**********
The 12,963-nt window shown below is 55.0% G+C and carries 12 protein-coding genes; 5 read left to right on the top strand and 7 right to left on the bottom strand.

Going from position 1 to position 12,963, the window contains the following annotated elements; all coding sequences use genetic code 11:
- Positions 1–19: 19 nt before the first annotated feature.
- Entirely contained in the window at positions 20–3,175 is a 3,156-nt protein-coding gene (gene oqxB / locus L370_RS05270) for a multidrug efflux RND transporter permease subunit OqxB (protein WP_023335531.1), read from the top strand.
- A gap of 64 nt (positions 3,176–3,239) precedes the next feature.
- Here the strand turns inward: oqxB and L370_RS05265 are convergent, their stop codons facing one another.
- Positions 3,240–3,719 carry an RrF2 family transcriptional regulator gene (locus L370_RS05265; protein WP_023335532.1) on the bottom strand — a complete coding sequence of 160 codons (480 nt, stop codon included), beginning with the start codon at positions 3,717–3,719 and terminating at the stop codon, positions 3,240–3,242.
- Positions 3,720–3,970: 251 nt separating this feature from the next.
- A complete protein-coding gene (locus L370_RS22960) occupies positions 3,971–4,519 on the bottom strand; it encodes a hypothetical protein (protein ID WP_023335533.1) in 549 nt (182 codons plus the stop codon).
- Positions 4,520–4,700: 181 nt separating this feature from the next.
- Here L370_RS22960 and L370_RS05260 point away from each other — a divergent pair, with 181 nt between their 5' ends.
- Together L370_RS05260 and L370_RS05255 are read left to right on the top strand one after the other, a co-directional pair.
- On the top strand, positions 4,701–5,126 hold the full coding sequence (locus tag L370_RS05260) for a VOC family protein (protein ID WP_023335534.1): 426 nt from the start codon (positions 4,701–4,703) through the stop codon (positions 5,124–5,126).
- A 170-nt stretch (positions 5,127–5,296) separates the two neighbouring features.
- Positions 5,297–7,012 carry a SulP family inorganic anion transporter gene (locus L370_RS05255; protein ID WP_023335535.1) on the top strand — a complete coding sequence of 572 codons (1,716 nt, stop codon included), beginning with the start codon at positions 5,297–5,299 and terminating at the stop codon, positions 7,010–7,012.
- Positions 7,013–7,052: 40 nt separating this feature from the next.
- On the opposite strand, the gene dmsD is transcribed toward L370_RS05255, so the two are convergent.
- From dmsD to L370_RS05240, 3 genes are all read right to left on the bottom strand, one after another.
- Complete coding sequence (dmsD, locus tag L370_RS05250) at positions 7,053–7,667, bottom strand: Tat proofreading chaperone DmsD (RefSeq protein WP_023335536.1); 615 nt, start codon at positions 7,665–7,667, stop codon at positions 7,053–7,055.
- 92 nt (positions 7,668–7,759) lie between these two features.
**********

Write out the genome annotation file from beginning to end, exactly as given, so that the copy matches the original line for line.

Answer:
The 12,963-nt window shown below is 55.0% G+C and carries 12 protein-coding genes; 5 read left to right on the top strand and 7 right to left on the bottom strand.

Going from position 1 to position 12,963, the window contains the following annotated elements; all coding sequences use genetic code 11:
- Positions 1–19: 19 nt before the first annotated feature.
- Entirely contained in the window at positions 20–3,175 is a 3,156-nt protein-coding gene (gene oqxB / locus L370_RS05270) for a multidrug efflux RND transporter permease subunit OqxB (protein WP_023335531.1), read from the top strand.
- A gap of 64 nt (positions 3,176–3,239) precedes the next feature.
- Here the strand turns inward: oqxB and L370_RS05265 are convergent, their stop codons facing one another.
- Positions 3,240–3,719 carry an RrF2 family transcriptional regulator gene (locus L370_RS05265; protein WP_023335532.1) on the bottom strand — a complete coding sequence of 160 codons (480 nt, stop codon included), beginning with the start codon at positions 3,717–3,719 and terminating at the stop codon, positions 3,240–3,242.
- Positions 3,720–3,970: 251 nt separating this feature from the next.
- A complete protein-coding gene (locus L370_RS22960) occupies positions 3,971–4,519 on the bottom strand; it encodes a hypothetical protein (protein ID WP_023335533.1) in 549 nt (182 codons plus the stop codon).
- Positions 4,520–4,700: 181 nt separating this feature from the next.
- Here L370_RS22960 and L370_RS05260 point away from each other — a divergent pair, with 181 nt between their 5' ends.
- Together L370_RS05260 and L370_RS05255 are read left to right on the top strand one after the other, a co-directional pair.
- On the top strand, positions 4,701–5,126 hold the full coding sequence (locus tag L370_RS05260) for a VOC family protein (protein ID WP_023335534.1): 426 nt from the start codon (positions 4,701–4,703) through the stop codon (positions 5,124–5,126).
- A 170-nt stretch (positions 5,127–5,296) separates the two neighbouring features.
- Positions 5,297–7,012 carry a SulP family inorganic anion transporter gene (locus L370_RS05255; protein ID WP_023335535.1) on the top strand — a complete coding sequence of 572 codons (1,716 nt, stop codon included), beginning with the start codon at positions 5,297–5,299 and terminating at the stop codon, positions 7,010–7,012.
- Positions 7,013–7,052: 40 nt separating this feature from the next.
- On the opposite strand, the gene dmsD is transcribed toward L370_RS05255, so the two are convergent.
- From dmsD to L370_RS05240, 3 genes are all read right to left on the bottom strand, one after another.
- Complete coding sequence (dmsD, locus tag L370_RS05250) at positions 7,053–7,667, bottom strand: Tat proofreading chaperone DmsD (RefSeq protein WP_023335536.1); 615 nt, start codon at positions 7,665–7,667, stop codon at positions 7,053–7,055.
- 92 nt (positions 7,668–7,759) lie between these two features.